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A pair of Clemson University scientists are among the co-authors of a paper on research into using quantum dots to usher in the next generation of safer, highly efficient solar cells.
The paper titled “Lead-free Cs4CuSb2Cl12 Layered Double Perovskite Nanocrystals” has been published online by the American Chemical Society. The journal article’s authors include Kanishka Kobbekaduwa, a third-year Clemson graduate student in the College of Science’s department of physics and astronomy, and Jianbo Gao, an assistant physics professor at Clemson.
The paper details the search for environmentally benign materials to use in solar-cell and photodetector production, with a focus on lead-free perovskite nanocrystal for quantum dots. Simply put, a quantum dot is a couple of nanometer-sized bits of semiconductor material with applications in a wide range of technologies. By comparison, the diameter of a quantum dot is about 10,000 times narrower than the diameter of a strand of human hair.
The goal is to replace the older, less-efficient silicon-based semiconductors that are the current industry standard.
“Our main goal is understanding the inner workings – i.e., how carriers move inside when they’ve been excited by an external source of power – of a potentially useful material, mainly in the field of optoelectronics,” Kobbekaduwa said. “My current work is to aid in the goal of increasing the efficiency of solar cells, particularly solar cells based on perovskite quantum dot materials which are cheaper and far easier to manufacture than the current generation of silicon-based solar cells.”
The research has myriad applications and could lead to a new generation of more efficient devices, including LEDs, photoconductors, lasers and photodetectors.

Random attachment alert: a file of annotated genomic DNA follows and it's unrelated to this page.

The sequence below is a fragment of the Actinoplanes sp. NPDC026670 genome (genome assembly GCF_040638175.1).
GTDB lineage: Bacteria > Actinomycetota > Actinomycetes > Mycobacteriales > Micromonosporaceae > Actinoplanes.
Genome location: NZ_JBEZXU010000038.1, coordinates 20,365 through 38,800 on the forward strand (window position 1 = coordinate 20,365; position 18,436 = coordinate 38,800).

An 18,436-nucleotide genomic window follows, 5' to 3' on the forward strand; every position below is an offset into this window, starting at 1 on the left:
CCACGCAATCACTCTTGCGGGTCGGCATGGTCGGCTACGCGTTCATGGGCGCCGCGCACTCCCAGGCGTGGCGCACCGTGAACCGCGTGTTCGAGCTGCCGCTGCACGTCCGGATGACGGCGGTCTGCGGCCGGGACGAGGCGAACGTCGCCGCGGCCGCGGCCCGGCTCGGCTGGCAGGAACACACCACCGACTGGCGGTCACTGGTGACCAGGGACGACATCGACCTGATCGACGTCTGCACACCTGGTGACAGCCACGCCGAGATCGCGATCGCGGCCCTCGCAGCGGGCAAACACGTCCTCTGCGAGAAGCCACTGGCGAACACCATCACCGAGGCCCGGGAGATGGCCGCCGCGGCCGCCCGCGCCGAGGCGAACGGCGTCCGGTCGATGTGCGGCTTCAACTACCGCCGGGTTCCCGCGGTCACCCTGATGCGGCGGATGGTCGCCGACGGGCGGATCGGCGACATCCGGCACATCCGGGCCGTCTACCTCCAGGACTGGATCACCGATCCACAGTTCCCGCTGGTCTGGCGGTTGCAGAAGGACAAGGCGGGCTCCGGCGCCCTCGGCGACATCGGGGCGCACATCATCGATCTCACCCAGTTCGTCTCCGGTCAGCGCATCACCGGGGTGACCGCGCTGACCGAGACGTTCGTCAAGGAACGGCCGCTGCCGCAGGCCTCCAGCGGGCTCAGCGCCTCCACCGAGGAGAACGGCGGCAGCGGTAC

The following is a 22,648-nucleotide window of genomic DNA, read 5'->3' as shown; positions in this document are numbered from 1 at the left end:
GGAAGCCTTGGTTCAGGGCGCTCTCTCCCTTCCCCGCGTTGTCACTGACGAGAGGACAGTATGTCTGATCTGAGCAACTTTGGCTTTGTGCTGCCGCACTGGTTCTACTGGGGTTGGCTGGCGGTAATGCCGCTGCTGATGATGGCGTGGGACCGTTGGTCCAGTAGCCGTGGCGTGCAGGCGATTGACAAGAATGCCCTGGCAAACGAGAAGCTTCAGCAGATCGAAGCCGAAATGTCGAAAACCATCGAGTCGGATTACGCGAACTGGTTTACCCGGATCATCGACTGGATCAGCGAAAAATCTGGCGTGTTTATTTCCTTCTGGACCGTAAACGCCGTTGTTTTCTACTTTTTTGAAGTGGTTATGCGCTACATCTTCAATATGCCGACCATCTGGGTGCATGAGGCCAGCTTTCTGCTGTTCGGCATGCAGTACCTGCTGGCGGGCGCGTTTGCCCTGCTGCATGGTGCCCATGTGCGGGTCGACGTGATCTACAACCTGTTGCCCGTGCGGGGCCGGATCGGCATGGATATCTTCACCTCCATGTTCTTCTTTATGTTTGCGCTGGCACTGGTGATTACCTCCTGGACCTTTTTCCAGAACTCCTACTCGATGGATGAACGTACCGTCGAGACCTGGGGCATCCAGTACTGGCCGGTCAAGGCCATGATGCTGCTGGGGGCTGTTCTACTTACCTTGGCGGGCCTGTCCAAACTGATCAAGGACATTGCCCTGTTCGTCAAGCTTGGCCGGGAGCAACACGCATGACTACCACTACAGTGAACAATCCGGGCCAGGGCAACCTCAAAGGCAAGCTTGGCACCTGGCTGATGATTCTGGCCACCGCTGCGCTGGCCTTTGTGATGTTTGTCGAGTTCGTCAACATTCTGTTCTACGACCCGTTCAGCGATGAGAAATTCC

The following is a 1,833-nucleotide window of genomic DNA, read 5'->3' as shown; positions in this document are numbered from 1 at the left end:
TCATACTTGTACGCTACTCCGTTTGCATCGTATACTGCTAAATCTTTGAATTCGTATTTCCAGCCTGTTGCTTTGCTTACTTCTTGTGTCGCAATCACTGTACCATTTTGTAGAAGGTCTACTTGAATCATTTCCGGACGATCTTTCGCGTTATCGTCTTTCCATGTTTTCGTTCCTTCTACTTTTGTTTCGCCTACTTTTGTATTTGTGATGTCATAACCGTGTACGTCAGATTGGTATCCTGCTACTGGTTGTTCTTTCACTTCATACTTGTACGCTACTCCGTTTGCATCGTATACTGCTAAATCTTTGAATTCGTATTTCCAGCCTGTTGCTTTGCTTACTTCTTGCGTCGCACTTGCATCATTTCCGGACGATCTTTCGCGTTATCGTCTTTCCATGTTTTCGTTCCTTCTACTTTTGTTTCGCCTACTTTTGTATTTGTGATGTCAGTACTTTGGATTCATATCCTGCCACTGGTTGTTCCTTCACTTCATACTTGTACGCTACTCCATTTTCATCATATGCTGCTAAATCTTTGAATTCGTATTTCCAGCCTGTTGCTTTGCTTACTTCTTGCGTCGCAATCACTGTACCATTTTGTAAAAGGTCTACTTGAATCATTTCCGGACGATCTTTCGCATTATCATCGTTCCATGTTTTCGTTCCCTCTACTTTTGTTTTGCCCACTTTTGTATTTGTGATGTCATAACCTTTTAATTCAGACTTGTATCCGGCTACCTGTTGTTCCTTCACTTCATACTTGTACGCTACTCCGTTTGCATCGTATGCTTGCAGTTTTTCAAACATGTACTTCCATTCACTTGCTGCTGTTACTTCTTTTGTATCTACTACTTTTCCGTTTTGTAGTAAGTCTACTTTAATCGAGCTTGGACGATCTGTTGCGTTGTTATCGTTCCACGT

“QDs are particularly significant as they offer benefits in a wide range of fields,” Kobbekaduwa explained. The next-generation quantum-dot devices “should offer greater efficiency, reliability, and cheaper prices due to lower manufacturing costs.”
“Quantum dots” might sound like something out of a science fiction movie, but Kobbekaduwa said the microscopic QDs are already used in a variety of devices that are familiar to consumers, including HDTVs with QD-based QLED screens that are manufactured by Samsung.
Another place where quantum-dot technology could benefit consumers is in digital cameras. Currently, digital photography depends primarily on CMOS (complementary metal-oxide semiconductor) sensors, which receive light energy and record digital images.
Because of the specific properties of quantum dots, they offer several advantages over traditional, silicon-based CMOS sensors. One of those properties allows QD sensors to detect infrared energy, which Gao said could have a wide range of applications, from facial recognition technology to manufacturing quality control.
“The current challenge for camera technology is you cannot take an image in the dark,” Gao said. “The future technology will allow you to take daylight as well as night images, because of the infrared capability. Imagine your cell phone taking images at night without the need for a flash.”
Fig 1. This illustration shows a photodetector device built using solution-processed nano crystals.
A major advantage of quantum dots is that they are small enough to be suspended in an ink-like material, which can then be sprayed onto a sensor’s underlying electronics. This process promises to make it cheaper to produce better photodetection sensors with applications from professional photography to manufacturing quality control to cellphone cameras.
“The photodetector, you’re basically shining a light on it, and that’s the basis for all imaging technology,” Gao said.
The paper points out that “concerns about the toxicity of lead-based perovskites have aroused great interest for the development of alternative lead-free perovskite-type materials.”
“Basically, our team worked together to make a solution with non-toxic materials that we can use to make photodetectors,” Gao said. “Our dream is to replace the ‘hard’ semiconductor industry with solution-processed semiconductor materials.”
Read the original article on Clemson University.